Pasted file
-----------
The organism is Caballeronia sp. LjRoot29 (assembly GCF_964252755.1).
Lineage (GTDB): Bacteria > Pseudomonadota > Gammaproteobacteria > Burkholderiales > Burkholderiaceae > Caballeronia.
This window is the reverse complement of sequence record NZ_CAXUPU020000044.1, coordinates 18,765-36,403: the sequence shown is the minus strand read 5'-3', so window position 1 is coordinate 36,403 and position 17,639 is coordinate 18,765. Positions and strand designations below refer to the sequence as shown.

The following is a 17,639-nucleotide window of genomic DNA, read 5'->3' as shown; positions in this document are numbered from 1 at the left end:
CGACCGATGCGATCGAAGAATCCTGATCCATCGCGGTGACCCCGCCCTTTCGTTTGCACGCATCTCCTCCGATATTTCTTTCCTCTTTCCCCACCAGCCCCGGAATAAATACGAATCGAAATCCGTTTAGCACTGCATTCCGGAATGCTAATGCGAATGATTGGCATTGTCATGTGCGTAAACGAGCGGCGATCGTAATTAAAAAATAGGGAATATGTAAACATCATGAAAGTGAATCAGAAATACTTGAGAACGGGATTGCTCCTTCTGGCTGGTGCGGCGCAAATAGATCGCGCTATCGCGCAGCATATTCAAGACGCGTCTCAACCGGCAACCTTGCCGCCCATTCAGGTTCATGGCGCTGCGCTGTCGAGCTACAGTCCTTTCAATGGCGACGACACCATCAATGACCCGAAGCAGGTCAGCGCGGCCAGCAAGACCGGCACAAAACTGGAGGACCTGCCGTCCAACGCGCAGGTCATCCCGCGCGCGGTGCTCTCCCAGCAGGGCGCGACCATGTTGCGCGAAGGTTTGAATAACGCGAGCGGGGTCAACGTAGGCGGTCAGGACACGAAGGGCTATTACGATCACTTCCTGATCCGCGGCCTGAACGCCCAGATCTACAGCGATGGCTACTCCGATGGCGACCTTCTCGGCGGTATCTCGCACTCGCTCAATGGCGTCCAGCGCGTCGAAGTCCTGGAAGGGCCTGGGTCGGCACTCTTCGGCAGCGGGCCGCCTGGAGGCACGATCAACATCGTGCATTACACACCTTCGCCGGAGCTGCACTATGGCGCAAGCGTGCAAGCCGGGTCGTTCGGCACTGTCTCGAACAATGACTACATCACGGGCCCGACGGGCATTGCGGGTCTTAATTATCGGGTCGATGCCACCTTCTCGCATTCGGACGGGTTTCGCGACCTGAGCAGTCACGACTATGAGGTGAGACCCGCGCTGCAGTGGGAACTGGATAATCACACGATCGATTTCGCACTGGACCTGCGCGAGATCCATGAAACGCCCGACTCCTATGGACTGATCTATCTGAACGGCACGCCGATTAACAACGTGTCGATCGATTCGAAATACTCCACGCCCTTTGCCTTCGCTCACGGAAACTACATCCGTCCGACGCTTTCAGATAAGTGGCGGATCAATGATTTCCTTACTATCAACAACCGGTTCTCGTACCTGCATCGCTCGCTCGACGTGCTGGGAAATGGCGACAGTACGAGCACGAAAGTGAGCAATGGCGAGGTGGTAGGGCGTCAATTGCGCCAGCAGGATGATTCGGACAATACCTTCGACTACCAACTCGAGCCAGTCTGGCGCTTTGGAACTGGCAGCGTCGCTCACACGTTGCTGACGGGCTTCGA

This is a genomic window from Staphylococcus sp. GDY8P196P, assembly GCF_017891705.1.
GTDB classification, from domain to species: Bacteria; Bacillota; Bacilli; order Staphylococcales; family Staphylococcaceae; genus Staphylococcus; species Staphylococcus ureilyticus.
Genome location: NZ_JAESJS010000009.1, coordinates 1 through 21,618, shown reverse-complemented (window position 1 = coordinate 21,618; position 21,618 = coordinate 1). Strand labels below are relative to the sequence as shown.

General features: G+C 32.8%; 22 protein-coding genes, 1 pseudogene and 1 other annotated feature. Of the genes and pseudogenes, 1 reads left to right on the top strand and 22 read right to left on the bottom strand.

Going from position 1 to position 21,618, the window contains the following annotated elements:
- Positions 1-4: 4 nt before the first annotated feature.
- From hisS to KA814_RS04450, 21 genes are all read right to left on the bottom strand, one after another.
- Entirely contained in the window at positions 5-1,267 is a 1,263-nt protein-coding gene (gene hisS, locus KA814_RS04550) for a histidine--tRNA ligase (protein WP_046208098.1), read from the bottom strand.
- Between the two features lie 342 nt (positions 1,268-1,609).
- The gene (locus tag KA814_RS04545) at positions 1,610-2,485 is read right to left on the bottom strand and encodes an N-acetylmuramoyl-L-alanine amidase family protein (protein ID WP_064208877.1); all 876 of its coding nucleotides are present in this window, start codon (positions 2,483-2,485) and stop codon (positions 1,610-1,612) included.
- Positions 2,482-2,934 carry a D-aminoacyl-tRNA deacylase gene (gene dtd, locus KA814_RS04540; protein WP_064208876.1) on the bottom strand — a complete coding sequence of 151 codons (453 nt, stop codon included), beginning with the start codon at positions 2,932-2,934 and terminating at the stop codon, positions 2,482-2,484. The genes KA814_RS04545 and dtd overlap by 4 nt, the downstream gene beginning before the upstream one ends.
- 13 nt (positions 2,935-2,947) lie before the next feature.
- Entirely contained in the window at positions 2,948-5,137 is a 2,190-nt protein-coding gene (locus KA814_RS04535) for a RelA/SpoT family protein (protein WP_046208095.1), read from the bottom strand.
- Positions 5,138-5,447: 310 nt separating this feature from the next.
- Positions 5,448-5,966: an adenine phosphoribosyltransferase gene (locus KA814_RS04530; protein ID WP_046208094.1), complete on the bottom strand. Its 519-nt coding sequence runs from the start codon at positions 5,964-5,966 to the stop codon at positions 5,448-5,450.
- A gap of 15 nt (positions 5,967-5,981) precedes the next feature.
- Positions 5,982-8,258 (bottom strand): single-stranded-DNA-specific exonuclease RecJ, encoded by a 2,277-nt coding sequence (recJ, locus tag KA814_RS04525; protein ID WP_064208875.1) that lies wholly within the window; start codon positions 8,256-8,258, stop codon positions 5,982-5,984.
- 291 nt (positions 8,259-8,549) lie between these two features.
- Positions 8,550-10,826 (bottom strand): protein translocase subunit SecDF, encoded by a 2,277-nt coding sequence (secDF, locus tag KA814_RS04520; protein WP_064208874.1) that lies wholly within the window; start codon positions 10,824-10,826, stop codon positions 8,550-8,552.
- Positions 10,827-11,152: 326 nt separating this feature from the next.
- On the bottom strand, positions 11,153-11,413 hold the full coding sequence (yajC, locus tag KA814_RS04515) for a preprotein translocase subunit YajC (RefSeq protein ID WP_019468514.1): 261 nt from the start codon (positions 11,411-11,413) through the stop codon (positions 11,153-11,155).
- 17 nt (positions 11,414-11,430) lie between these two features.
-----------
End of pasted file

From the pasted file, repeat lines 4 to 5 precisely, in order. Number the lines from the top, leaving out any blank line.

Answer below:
The following is a 17,639-nucleotide window of genomic DNA, read 5'->3' as shown; positions in this document are numbered from 1 at the left end:
CGACCGATGCGATCGAAGAATCCTGATCCATCGCGGTGACCCCGCCCTTTCGTTTGCACGCATCTCCTCCGATATTTCTTTCCTCTTTCCCCACCAGCCCCGGAATAAATACGAATCGAAATCCGTTTAGCACTGCATTCCGGAATGCTAATGCGAATGATTGGCATTGTCATGTGCGTAAACGAGCGGCGATCGTAATTAAAAAATAGGGAATATGTAAACATCATGAAAGTGAATCAGAAATACTTGAGAACGGGATTGCTCCTTCTGGCTGGTGCGGCGCAAATAGATCGCGCTATCGCGCAGCATATTCAAGACGCGTCTCAACCGGCAACCTTGCCGCCCATTCAGGTTCATGGCGCTGCGCTGTCGAGCTACAGTCCTTTCAATGGCGACGACACCATCAATGACCCGAAGCAGGTCAGCGCGGCCAGCAAGACCGGCACAAAACTGGAGGACCTGCCGTCCAACGCGCAGGTCATCCCGCGCGCGGTGCTCTCCCAGCAGGGCGCGACCATGTTGCGCGAAGGTTTGAATAACGCGAGCGGGGTCAACGTAGGCGGTCAGGACACGAAGGGCTATTACGATCACTTCCTGATCCGCGGCCTGAACGCCCAGATCTACAGCGATGGCTACTCCGATGGCGACCTTCTCGGCGGTATCTCGCACTCGCTCAATGGCGTCCAGCGCGTCGAAGTCCTGGAAGGGCCTGGGTCGGCACTCTTCGGCAGCGGGCCGCCTGGAGGCACGATCAACATCGTGCATTACACACCTTCGCCGGAGCTGCACTATGGCGCAAGCGTGCAAGCCGGGTCGTTCGGCACTGTCTCGAACAATGACTACATCACGGGCCCGACGGGCATTGCGGGTCTTAATTATCGGGTCGATGCCACCTTCTCGCATTCGGACGGGTTTCGCGACCTGAGCAGTCACGACTATGAGGTGAGACCCGCGCTGCAGTGGGAACTGGATAATCACACGATCGATTTCGCACTGGACCTGCGCGAGATCCATGAAACGCCCGACTCCTATGGACTGATCTATCTGAACGGCACGCCGATTAACAACGTGTCGATCGATTCGAAATACTCCACGCCCTTTGCCTTCGCTCACGGAAACTACATCCGTCCGACGCTTTCAGATAAGTGGCGGATCAATGATTTCCTTACTATCAACAACCGGTTCTCGTACCTGCATCGCTCGCTCGACGTGCTGGGAAATGGCGACAGTACGAGCACGAAAGTGAGCAATGGCGAGGTGGTAGGGCGTCAATTGCGCCAGCAGGATGATTCGGACAATACCTTCGACTACCAACTCGAGCCAGTCTGGCGCTTTGGAACTGGCAGCGTCGCTCACACGTTGCTGACGGGCTTCGA